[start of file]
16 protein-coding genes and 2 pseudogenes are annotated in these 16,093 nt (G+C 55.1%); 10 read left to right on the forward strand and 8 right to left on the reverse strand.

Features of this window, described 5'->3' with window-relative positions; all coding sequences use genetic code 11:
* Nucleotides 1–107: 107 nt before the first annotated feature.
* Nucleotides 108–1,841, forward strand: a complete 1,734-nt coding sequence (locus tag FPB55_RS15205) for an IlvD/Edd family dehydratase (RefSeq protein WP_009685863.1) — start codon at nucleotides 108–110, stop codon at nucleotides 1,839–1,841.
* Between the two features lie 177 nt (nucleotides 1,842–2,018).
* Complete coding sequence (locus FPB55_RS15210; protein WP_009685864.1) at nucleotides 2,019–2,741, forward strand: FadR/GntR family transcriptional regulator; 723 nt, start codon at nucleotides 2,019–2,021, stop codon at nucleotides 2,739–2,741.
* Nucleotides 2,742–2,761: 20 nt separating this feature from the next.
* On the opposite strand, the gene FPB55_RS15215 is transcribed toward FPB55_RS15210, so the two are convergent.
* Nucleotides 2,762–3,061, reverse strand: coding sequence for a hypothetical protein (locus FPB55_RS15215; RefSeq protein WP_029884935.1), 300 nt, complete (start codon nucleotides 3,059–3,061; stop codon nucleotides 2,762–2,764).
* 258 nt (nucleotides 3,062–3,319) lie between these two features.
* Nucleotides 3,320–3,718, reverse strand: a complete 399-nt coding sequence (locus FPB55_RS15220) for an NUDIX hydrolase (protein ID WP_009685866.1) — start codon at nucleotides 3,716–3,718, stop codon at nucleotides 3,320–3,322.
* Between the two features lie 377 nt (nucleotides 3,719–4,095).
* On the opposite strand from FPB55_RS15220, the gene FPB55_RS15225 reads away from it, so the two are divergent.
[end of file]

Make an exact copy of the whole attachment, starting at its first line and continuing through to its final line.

16 protein-coding genes and 2 pseudogenes are annotated in these 16,093 nt (G+C 55.1%); 10 read left to right on the forward strand and 8 right to left on the reverse strand.

Features of this window, described 5'->3' with window-relative positions; all coding sequences use genetic code 11:
* Nucleotides 1–107: 107 nt before the first annotated feature.
* Nucleotides 108–1,841, forward strand: a complete 1,734-nt coding sequence (locus tag FPB55_RS15205) for an IlvD/Edd family dehydratase (RefSeq protein WP_009685863.1) — start codon at nucleotides 108–110, stop codon at nucleotides 1,839–1,841.
* Between the two features lie 177 nt (nucleotides 1,842–2,018).
* Complete coding sequence (locus FPB55_RS15210; protein WP_009685864.1) at nucleotides 2,019–2,741, forward strand: FadR/GntR family transcriptional regulator; 723 nt, start codon at nucleotides 2,019–2,021, stop codon at nucleotides 2,739–2,741.
* Nucleotides 2,742–2,761: 20 nt separating this feature from the next.
* On the opposite strand, the gene FPB55_RS15215 is transcribed toward FPB55_RS15210, so the two are convergent.
* Nucleotides 2,762–3,061, reverse strand: coding sequence for a hypothetical protein (locus FPB55_RS15215; RefSeq protein WP_029884935.1), 300 nt, complete (start codon nucleotides 3,059–3,061; stop codon nucleotides 2,762–2,764).
* 258 nt (nucleotides 3,062–3,319) lie between these two features.
* Nucleotides 3,320–3,718, reverse strand: a complete 399-nt coding sequence (locus FPB55_RS15220) for an NUDIX hydrolase (protein ID WP_009685866.1) — start codon at nucleotides 3,716–3,718, stop codon at nucleotides 3,320–3,322.
* Between the two features lie 377 nt (nucleotides 3,719–4,095).
* On the opposite strand from FPB55_RS15220, the gene FPB55_RS15225 reads away from it, so the two are divergent.